I forgot the Runt even existed! That's definitely something else to look into on my end, thanks!
My question is, do you think upgrading from a GRIP to GRIP2 Damper is the same worthy upgrade for an air sprung fork? That's something I've been going back and forth on but haven't decided whether I'll make the upgrade or not.
For now, I've at least spent the money to get a digital shock pump to really dial in my suspension pressures.
In my case, I've only been riding since Feb of 2015, so I always had more options than just 5.10.
I also feel the same way. My go-to pedal combo is freerider pro shoes and DMR Vault pedals. It may be because I actually ride clipped in a lot more than on flats, but I really don't like my feet moving on the pedals. All the grip/stick for me.
For the insoles, I find the aftermarket versions with the higher arches have the aforementioned features much more prominently than then stock ones. Specialized usually puts a "+" version stock in shoes and has a "++" and "+++" version of the insoles aftermarket. The "stock" version always seemed like a watered-down version of the aftermarket insoles.
Related but unrelated, I'm praying for an updated 2f0 Cliplite. I LOVE those shoes. Actually, I love all the pairs of Specialized shoes I've owned (mostly clipless variants) over the years.
Oh yes, BikeYoke! I had commented elsewhere about other companies about that have treated me well with warranty stuff over the years, but BikeYoke is another level. Sacki is the absolute best. I was having an issue with my post and he worked with me over email to diagnose the issue and then explained how to rebuild the post to solve the problem!
I've also had great warranty experiences with Kuat and Maxxis. Also, Fox, Kali, and Raceface (since it became part of Fox). Oh, and Specialized and RS/SRAM.
Unfortunately, Oakley has actually changed how they handle their warranty process and it's honestly a nuisance now. While I love my glasses from them, their new way of handling warranty claims is abysmal
This article spoke to me on a personal level.
Because of the trails I ride (lots of small, often very punchy climbs, with a lot of accelerations/decelerations), I just can't bring myself to using inserts because of the weight... so I've found myself on carbon wheels instead, albeit a different brand. So far I've gotten around 3 years out of my carbon wheels, and hopefully many more to come! I'd definitely say the higher intial cost has turned out to be well worth it for me.
And a similar tire scenario has happened to me. Couldn't get a Schwalbe tire off the aforementioned rims. Ended up having to cut the actual bead in half and ruin a perfectly good tire. But hey, at least it wasn't a trailside mishap!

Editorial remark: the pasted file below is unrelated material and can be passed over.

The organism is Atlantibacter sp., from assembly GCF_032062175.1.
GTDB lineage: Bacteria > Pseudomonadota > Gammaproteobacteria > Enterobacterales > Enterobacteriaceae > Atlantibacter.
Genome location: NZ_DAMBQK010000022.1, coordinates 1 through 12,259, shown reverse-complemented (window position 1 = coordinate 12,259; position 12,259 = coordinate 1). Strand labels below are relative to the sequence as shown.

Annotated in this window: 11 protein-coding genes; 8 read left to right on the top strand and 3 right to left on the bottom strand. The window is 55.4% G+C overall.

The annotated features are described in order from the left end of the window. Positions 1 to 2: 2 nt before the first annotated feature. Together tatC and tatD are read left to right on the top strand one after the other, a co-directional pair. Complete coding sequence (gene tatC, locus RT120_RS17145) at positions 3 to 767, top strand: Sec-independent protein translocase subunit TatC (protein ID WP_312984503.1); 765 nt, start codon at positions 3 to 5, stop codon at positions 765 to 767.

Edit: With some level of irony, I do ride cushcore on my gravel bike to avoid blowing up a rim while riding rocky/rooty singletrack sections
As someone who owns a sb130, this is news to me as I really like the shock set up pretty much as directed, just with a larger volume spacer.
If you're someone who likes a progressive suspension, I'd imagine a x2 is actually less beneficial.
Based on how long the batteries in the shifters last, I highly doubt you'd see them discarded around trailheads. I've had a set of batteries running in a set of Force ETAP shifters with over a year and a half of use and I don't think they are even close to running out.
Mammal, based on your comments, I think you also might have been on the older internal design for the Reverb, which got an update with the newer AXS launch.
I'd also argue that if you are moving the dropper (already undoing one bolt), you might was well move the actuator, too. All you would need is a clamp on each handlebar so you could just put it right into place. That's significantly less than the cost of a second actuator
@Andy - I agree about the "hanging up" issue. I personally find that if I am hitting my bash guard, it's usually in a move that is more likely followed up by a "hop," rather than continuing pedaling to get over something.
That's a combo I've seen around that I'm keen on trying.
When I was in the NE US, I was liking a DHF or Assegai front, with a Dissector or Dhr2 rear depending on the exact trails, but now that I'm back in the SE US, it might be time to go back down to a faster rolling, lighter tire setup.
I definitely fall in the camp of riders who religiously check their tire pressure before each ride. I have a few of the Topeak digital gauges so that I can keep one in my garage, one in my car, and third in case I ever have the need to carry one on a ride. Excessive? Maybe, but at least I never have to think about where I put my tire pressure gauge.